Johnson believes that Stephen’s speech is wholly the creation of Luke. While it would be rare to find a scholar who believes we have in this speech simply the words of Stephen, many scholars would seek a middle ground to the origins of the speech, opting neither to claim that this is a composition completely written by Luke nor entirely a speech given by Stephen. Richard J. Dillon, for one, thinks the truth falls in between, namely, that the speech combining historical summary, the addition of penitential reproaches (vv. 39-42a, 51-53),  Moses-prophet typology and formal OT citations (vv. 42b-43, 48b-50) is certainly edited and shaped by Luke but that it also contains a core of an historical event (Richard J. Dillon, NJBC, 740-41). That is my sense too.

As to the purpose of the speech, it is quite fascinating that Stephen does not actually respond to the formal charges against him, which we saw in entry 18, concerned changing the Law and Jesus destroying the Temple (Acts 6:13-14). In Acts 7:1 the high priest asks him, "Are these things so?" But Stephen never answers these questions directly. T.E. Page comes the closest to saying he does, arguing that

The speech of Stephen must be considered in reference to the twofold charge (vi. 13, 14) to which it is an answer. The argument is throughout from Scripture, and it is twofold, but the two threads are not kept distinct, but interwoven.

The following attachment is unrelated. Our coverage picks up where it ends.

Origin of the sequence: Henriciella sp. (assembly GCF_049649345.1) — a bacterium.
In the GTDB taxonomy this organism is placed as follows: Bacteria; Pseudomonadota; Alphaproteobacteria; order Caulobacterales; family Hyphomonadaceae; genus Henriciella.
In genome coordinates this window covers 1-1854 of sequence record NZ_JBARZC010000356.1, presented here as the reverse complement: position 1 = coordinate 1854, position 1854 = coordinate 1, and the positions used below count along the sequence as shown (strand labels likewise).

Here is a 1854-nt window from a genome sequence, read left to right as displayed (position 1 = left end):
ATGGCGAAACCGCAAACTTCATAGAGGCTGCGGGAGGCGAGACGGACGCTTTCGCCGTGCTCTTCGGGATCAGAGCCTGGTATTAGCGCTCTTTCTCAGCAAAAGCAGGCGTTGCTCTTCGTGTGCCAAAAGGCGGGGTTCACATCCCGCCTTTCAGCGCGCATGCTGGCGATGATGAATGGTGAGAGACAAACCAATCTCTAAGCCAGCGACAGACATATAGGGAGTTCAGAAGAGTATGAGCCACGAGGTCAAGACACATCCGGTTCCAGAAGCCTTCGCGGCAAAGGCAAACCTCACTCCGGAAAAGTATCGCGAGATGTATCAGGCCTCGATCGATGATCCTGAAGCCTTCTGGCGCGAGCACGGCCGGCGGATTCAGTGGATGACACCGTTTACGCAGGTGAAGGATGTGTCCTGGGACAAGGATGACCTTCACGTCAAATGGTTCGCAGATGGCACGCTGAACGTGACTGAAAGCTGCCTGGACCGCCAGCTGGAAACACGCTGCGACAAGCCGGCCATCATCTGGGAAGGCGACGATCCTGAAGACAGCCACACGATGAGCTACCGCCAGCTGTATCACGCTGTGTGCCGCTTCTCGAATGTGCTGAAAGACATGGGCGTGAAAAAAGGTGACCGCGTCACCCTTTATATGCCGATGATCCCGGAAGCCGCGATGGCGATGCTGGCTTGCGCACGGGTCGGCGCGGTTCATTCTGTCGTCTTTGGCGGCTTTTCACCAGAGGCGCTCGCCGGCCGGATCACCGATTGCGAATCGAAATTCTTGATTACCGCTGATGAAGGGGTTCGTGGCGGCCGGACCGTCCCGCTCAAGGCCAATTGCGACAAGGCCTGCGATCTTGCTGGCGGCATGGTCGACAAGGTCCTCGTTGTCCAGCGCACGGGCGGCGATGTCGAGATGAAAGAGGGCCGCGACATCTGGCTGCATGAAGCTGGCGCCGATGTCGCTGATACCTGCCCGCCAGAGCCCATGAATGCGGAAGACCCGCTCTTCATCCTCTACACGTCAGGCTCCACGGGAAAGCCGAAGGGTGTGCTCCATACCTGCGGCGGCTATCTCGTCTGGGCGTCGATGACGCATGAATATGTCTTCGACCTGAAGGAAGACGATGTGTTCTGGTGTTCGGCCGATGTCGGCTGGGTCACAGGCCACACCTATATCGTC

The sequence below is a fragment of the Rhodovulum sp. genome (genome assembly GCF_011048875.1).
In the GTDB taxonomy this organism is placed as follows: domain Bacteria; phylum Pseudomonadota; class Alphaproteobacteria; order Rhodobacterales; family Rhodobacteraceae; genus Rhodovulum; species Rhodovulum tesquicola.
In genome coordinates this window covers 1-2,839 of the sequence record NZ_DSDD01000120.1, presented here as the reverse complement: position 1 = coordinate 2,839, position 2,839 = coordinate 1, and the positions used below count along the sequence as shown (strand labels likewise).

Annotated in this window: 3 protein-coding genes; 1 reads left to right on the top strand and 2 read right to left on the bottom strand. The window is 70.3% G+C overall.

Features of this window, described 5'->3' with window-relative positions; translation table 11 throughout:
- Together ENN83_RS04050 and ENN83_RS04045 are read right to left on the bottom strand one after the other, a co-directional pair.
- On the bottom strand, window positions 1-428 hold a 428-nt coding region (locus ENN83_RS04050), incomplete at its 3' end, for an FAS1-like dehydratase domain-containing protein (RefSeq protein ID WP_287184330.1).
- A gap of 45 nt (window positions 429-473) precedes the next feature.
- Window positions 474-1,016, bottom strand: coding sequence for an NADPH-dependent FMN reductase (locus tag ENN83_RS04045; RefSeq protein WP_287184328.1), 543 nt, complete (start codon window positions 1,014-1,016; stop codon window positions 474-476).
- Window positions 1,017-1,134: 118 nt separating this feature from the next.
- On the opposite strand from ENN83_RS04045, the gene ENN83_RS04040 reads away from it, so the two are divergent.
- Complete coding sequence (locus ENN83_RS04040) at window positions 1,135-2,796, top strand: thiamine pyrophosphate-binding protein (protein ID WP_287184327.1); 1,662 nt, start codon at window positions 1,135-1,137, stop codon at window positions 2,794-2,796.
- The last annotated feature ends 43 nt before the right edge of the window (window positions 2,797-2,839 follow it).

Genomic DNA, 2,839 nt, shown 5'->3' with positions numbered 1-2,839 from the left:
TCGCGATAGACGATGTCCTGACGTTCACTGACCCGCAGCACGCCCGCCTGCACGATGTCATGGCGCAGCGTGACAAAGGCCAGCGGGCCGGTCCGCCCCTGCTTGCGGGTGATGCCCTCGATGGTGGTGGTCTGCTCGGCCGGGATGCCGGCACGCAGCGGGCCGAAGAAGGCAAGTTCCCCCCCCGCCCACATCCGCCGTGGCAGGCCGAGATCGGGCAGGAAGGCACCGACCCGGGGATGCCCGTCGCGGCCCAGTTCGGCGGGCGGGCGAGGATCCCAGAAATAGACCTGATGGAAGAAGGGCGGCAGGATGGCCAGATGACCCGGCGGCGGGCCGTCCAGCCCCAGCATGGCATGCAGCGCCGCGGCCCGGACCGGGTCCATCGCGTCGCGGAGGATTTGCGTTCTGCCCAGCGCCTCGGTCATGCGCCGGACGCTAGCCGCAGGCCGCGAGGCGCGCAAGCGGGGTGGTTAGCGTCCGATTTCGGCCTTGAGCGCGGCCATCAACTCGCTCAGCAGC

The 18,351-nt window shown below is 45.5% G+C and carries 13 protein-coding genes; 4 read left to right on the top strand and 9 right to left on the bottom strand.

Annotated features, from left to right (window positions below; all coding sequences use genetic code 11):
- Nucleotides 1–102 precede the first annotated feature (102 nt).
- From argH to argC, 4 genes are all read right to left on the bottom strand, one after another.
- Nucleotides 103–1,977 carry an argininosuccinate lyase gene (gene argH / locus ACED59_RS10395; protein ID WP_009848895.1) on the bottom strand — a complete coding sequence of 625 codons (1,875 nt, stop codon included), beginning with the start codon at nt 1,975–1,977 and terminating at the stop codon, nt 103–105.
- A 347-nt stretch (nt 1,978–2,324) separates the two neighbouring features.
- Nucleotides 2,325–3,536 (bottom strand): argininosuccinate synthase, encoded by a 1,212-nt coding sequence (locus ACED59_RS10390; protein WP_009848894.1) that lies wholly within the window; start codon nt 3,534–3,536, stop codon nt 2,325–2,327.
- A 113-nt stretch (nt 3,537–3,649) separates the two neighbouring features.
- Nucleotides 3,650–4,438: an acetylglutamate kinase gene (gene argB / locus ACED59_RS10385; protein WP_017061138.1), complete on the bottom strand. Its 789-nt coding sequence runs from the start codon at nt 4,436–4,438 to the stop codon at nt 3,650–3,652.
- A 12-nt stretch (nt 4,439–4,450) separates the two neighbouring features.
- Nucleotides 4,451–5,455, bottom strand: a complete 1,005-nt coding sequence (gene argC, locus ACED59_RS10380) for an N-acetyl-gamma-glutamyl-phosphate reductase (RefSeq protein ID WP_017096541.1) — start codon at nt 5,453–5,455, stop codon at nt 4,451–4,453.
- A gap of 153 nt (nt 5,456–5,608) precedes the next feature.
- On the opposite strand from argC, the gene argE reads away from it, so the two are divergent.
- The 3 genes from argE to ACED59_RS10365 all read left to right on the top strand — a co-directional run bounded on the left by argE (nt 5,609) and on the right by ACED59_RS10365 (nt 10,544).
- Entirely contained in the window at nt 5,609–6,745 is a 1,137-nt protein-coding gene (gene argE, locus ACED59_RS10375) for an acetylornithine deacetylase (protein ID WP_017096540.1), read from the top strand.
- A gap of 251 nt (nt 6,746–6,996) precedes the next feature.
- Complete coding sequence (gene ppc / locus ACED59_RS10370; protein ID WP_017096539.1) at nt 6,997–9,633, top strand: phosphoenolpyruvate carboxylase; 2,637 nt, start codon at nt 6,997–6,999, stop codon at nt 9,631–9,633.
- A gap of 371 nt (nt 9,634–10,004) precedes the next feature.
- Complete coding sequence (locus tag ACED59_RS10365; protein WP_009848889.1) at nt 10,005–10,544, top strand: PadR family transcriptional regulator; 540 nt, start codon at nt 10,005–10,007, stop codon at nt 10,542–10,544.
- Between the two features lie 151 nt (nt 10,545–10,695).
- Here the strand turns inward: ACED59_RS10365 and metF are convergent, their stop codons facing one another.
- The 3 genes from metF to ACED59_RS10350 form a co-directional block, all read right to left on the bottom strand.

(1)    He meets the charge of ‘speaking against this Holy Place’ – a charge no doubt founded on the fact of his having taught that worship in the Temple was not essential to the worship of God – by shewing that the worship of God is not confined to Jerusalem or the Jewish Temple…

(2)    As regards the charge of changing ‘the customs which Moses delivered’, he points out that God had had many dealings with their fathers before the giving of the law (e.g., in the covenant of circumcision ver. 8), and that, far from contradicting Moses, Jesus is the very successor whose coming Moses had foretold (ver. 37).” (Page, Acts, 119)

Page skirts the question of the “formal” charges by arguing that Stephen in fact answers these questions theologically, and that is indeed Johnson’s approach also.

Johnson writes, “Does Stephen answer the question concerning the Law and the Temple? In one obvious sense, no, for he does not even take up the charges in the form they were made. But in a more important sense, he responds to the real issue underlying those attacks: are the Messianists renegade Jews, or do they have a legitimate reason to claim that they are the authentic realization of the people of God?” (Johnson, Acts, 119). He continues on to claim that  “readers who object that the greater part of Stephen’s speech is beside the point simply show that they have not grasped what the point is…what all such recitals have in common is the way in which they select and shape a tradition in order to justify or support  a specific understanding of it.” (Johnson, Acts, 120).

Luke’s goal in this speech is not to answer specific charges, but he “seeks to legitimate the messianic appropriation of Torah by showing how Torah itself demanded such an appropriation” (Johnson, Acts, 120). In Luke’s speech, therefore, “Abraham is not ‘your father,’ but ‘our father.’ The debate, therefore, is within the family as to what constitutes authentic family membership” (Johnson, Acts, 121).